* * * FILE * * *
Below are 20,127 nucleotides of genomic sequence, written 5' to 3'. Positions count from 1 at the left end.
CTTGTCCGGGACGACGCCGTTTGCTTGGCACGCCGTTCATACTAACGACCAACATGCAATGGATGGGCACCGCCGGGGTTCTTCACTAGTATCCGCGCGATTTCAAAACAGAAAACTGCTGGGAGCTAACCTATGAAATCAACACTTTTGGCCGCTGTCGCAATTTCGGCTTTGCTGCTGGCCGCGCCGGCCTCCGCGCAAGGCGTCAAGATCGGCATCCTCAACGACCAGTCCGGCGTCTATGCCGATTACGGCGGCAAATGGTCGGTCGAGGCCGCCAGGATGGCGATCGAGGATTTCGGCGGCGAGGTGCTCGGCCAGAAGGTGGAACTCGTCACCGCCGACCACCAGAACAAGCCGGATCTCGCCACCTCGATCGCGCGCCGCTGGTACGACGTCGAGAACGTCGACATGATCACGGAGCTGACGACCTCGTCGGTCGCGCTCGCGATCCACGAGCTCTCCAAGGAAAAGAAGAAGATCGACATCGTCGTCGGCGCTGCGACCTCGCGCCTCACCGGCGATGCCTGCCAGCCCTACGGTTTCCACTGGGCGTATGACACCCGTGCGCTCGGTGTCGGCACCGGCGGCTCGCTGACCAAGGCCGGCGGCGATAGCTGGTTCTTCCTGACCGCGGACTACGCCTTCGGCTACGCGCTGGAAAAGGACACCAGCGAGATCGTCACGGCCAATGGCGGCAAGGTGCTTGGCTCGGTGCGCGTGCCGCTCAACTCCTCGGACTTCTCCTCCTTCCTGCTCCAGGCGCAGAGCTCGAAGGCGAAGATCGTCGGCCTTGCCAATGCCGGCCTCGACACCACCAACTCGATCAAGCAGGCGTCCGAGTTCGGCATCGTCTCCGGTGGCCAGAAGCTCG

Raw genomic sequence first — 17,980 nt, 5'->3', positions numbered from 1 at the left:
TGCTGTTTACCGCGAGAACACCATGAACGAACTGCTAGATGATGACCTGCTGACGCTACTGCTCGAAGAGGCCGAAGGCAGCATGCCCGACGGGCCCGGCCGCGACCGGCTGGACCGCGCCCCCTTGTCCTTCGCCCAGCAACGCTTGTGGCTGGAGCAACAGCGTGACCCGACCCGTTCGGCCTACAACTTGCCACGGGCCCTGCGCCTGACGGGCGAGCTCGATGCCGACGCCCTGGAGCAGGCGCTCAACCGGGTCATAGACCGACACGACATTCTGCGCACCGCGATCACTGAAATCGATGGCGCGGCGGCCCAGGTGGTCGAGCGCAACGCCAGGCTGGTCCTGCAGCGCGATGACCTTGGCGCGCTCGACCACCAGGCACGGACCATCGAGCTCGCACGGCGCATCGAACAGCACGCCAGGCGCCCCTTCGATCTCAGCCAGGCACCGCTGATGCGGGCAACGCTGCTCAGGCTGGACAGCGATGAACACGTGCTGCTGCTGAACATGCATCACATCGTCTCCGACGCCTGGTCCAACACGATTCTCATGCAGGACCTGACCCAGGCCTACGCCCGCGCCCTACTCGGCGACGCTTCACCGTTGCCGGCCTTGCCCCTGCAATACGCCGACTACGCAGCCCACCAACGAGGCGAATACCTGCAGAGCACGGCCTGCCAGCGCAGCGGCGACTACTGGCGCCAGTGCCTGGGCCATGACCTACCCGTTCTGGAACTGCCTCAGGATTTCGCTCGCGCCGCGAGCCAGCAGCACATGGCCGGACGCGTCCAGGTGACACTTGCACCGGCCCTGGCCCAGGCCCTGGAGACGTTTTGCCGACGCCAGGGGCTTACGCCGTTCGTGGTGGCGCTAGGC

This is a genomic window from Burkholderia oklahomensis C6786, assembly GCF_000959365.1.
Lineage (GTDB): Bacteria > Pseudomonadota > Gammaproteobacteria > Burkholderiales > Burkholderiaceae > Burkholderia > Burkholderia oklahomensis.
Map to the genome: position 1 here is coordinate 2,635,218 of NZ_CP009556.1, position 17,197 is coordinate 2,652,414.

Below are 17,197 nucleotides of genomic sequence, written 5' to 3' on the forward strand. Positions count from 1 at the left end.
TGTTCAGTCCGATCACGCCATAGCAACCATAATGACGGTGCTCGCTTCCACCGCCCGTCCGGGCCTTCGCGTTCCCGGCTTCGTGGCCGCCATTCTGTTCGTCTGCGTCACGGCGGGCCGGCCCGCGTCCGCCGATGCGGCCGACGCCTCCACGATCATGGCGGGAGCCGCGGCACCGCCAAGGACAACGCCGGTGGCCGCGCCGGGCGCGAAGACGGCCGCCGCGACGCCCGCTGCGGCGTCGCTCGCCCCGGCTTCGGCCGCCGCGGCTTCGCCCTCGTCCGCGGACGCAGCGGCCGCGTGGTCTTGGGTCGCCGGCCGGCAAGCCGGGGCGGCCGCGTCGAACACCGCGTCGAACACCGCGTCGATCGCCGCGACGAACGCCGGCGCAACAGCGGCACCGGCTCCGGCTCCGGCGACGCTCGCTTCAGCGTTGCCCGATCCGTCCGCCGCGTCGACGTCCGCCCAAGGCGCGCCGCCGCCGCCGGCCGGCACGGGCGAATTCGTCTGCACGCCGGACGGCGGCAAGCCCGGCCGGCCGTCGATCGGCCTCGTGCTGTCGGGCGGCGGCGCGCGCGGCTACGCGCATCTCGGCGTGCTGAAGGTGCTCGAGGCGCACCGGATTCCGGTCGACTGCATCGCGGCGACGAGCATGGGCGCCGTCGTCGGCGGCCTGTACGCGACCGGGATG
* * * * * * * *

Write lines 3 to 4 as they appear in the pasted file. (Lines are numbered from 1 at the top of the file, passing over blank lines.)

Raw genomic sequence first — 17,980 nt, 5'->3', positions numbered from 1 at the left:
TGCTGTTTACCGCGAGAACACCATGAACGAACTGCTAGATGATGACCTGCTGACGCTACTGCTCGAAGAGGCCGAAGGCAGCATGCCCGACGGGCCCGGCCGCGACCGGCTGGACCGCGCCCCCTTGTCCTTCGCCCAGCAACGCTTGTGGCTGGAGCAACAGCGTGACCCGACCCGTTCGGCCTACAACTTGCCACGGGCCCTGCGCCTGACGGGCGAGCTCGATGCCGACGCCCTGGAGCAGGCGCTCAACCGGGTCATAGACCGACACGACATTCTGCGCACCGCGATCACTGAAATCGATGGCGCGGCGGCCCAGGTGGTCGAGCGCAACGCCAGGCTGGTCCTGCAGCGCGATGACCTTGGCGCGCTCGACCACCAGGCACGGACCATCGAGCTCGCACGGCGCATCGAACAGCACGCCAGGCGCCCCTTCGATCTCAGCCAGGCACCGCTGATGCGGGCAACGCTGCTCAGGCTGGACAGCGATGAACACGTGCTGCTGCTGAACATGCATCACATCGTCTCCGACGCCTGGTCCAACACGATTCTCATGCAGGACCTGACCCAGGCCTACGCCCGCGCCCTACTCGGCGACGCTTCACCGTTGCCGGCCTTGCCCCTGCAATACGCCGACTACGCAGCCCACCAACGAGGCGAATACCTGCAGAGCACGGCCTGCCAGCGCAGCGGCGACTACTGGCGCCAGTGCCTGGGCCATGACCTACCCGTTCTGGAACTGCCTCAGGATTTCGCTCGCGCCGCGAGCCAGCAGCACATGGCCGGACGCGTCCAGGTGACACTTGCACCGGCCCTGGCCCAGGCCCTGGAGACGTTTTGCCGACGCCAGGGGCTTACGCCGTTCGTGGTGGCGCTAGGC